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I recently read this article ‘The day I took on the tradesmen’s guild’ by Simon Read, the Independent’s personal finance editor, that raised an eyebrow. He hired a roofer for a small repair and was shocked to see that he had been billed for the roofer’s travel time.

“…a roofer had submitted an invoice for an hour and a half’s work replacing a couple of roof tiles that had blown off, when he had only been at my home for 45 minutes. That, to me, seemed unreasonable.”

He goes on to say:

“I don’t begrudge paying the going rate for expert work, but it didn’t sound fair to be charged around £90 an hour while the roofer was sitting in his van in traffic.”

I can relate to this because I know what it’s like to travel great distances for work. When I was working as a stonemason in Bristol, I did a job in Dorset that was a 2 hour drive each way. The travel costs took a lot out of my wages, not to mention the fact that I was leaving the house at 6am and returning as late as 8pm. I didn’t charge for travel and I put up with it because it was a big job and at least I could get a full day’s work in. But what of the tradesmen who do travel great distances for small jobs?

The main question is whether a tradesman should charge a client for travel time. I think the answer is no, personally.

Now, let me be clear that I’m making a distinction between that and a call out charge. Call out charges are a necessary and good thing. Urgent plumbing, heating, roofing and electrical problems, as well as locksmith work necessitate call out charges. Why? Because on a job that can be done in minutes, the hourly rate would be so small that it wouldn’t be worth the trip. Clients simply have to pay a call out fee in order to get someone willing to do it.

Getting to work in rural Cumbria frequently takes over two hours

There are two important differences between charging for travel time and charging a call out fee:

1. The client knows up front that there is a call out fee, and how much it is.

2. The fee is the same for every client, no matter how far away from the tradesman they live.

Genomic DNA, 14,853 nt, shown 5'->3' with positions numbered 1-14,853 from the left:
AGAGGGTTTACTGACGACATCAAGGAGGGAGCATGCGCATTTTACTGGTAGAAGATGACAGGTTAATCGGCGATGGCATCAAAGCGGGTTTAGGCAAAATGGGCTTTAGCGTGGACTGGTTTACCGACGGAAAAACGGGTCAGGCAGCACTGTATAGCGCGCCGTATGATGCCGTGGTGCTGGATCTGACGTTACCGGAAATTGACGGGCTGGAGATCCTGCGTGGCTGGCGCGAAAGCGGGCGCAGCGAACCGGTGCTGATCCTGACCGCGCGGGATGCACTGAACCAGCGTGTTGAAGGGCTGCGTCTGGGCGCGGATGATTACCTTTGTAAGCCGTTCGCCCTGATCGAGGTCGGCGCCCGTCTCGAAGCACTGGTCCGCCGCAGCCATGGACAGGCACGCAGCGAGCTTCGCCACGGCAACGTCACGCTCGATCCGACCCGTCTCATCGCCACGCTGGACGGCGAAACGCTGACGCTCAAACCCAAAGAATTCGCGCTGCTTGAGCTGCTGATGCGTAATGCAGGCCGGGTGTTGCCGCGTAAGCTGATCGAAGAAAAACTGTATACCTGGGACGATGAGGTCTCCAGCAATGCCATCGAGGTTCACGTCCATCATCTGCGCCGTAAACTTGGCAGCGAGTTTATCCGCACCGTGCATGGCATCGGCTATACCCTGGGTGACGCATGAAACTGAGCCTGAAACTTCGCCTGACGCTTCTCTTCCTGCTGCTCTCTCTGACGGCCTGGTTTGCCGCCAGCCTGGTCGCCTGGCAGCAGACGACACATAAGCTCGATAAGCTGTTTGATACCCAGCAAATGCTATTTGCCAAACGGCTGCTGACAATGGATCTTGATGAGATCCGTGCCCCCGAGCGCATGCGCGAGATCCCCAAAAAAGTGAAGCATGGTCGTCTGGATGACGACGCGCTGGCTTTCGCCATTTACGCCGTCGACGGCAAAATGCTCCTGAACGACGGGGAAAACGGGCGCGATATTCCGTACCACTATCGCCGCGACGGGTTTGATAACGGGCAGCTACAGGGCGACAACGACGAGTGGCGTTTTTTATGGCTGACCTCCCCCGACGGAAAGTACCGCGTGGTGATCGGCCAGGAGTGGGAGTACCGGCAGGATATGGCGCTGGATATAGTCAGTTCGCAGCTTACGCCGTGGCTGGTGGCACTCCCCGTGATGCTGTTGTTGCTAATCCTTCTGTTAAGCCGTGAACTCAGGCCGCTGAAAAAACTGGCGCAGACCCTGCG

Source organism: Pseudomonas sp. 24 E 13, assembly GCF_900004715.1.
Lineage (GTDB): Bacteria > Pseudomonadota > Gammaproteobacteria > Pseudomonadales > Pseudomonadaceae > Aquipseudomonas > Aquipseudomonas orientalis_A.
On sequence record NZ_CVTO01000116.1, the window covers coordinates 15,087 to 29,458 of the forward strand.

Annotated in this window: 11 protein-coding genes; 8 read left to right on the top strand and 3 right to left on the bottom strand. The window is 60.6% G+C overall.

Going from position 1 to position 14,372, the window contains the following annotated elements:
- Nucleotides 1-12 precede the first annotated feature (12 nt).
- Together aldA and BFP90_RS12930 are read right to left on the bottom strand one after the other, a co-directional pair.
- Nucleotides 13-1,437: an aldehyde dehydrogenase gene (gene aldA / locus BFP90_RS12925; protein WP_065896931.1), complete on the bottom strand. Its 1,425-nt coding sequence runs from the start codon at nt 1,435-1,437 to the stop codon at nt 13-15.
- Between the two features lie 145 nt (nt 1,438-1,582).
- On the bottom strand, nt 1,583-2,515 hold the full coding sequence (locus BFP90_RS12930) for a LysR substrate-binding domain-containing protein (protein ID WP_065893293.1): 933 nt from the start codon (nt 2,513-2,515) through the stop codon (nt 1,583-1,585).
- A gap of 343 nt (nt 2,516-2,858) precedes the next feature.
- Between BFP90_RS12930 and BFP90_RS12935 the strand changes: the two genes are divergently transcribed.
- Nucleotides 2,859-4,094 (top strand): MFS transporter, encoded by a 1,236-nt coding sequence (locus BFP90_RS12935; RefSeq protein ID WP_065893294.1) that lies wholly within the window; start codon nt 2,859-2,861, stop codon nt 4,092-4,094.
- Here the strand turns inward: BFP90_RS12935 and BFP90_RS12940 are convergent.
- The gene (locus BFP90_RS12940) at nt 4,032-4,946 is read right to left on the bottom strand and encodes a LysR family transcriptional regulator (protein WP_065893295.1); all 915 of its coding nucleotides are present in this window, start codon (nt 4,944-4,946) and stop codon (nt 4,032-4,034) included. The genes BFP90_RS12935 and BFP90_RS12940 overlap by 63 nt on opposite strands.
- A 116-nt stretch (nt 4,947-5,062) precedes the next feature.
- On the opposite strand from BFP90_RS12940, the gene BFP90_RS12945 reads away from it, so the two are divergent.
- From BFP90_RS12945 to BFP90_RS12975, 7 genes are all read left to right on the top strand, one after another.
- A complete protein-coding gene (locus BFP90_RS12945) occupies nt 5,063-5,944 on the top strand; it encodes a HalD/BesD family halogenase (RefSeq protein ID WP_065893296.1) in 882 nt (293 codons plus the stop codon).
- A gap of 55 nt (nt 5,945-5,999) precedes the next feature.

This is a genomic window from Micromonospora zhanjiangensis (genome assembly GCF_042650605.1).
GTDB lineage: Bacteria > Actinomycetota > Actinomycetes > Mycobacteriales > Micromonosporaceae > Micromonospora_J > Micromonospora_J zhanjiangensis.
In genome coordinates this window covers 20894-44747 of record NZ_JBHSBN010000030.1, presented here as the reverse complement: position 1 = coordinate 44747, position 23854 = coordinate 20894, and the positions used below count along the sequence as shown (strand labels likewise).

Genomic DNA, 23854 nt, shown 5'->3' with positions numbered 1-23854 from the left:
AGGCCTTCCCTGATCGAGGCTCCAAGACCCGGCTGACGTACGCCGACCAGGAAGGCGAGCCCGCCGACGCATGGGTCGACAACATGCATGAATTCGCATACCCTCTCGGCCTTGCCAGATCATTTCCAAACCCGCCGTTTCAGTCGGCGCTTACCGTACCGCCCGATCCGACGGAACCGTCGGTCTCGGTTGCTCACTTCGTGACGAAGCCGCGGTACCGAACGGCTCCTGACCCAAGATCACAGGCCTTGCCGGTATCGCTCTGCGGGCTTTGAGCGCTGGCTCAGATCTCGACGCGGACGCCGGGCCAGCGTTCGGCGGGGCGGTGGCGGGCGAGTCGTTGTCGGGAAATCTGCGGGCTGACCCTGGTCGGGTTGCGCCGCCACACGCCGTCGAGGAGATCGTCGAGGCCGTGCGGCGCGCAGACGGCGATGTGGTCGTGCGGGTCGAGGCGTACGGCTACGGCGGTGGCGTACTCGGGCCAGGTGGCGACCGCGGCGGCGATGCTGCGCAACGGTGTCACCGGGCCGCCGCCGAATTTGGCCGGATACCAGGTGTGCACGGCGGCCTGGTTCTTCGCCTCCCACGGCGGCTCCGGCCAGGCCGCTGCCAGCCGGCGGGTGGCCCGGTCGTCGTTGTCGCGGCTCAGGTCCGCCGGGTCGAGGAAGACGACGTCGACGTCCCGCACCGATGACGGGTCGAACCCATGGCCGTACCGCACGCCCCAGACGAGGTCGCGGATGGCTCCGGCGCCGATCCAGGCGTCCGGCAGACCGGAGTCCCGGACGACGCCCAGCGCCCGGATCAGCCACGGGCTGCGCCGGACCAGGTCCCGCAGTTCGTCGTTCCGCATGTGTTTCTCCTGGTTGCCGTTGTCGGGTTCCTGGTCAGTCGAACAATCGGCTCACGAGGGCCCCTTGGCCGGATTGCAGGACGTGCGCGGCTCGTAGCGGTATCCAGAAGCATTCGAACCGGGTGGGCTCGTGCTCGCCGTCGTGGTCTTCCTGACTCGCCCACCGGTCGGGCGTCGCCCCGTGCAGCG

The first point is the bigger one, and if Mr. Read knew about the extra fee up front, he wouldn’t have taken issue with it. One of the most important rules for any kind of tradesman is to be clear about your fees upfront. There’s no excuse for doing otherwise, and any ill will generated as a result sits squarely on the shoulders of the tradesman.

The second point is more nuanced. Why shouldn’t a tradesman charge a larger fee to customers who are further away? I will argue that it’s not in the tradesman’s interest to do so.

Firstly, the client has no control over how long it takes you to get to their house. Nor do they have an easy way to choose tradesmen who have shorter travel times to their home. Yes, you can look for a local tradesman, but why would they necessarily be coming from their home when they head over to yours? Tradesmen who do small jobs pop from one job to the next, and it’s down to them to optimise their schedules for travel time.

Secondly, travel time accounting is open to abuse. As if to prove the point, Simon Read’s roofer eventually came back to say that he had ‘misread’ the clock in his van. Customers have no way of verifying travel time, and they know that. The biggest problem from the tradesman’s point of view is that billing for travel time leads to a lack of trust. And as we all know, you won’t get repeat work and referrals from a client who doesn’t trust you.

My conclusion is that Simon Read has a point around not being told upfront, but tradesmen who do small (especially urgent) jobs should charge a call out fee, and roofers after the recent weather are a prime example. It’s completely fair and reasonable. This is what Mr. Read’s roofer was trying to do in essence, but he handled it very poorly by adding travel to his hourly rate and not stating that up front. A storm in a teacup perhaps, but also a good learning experience.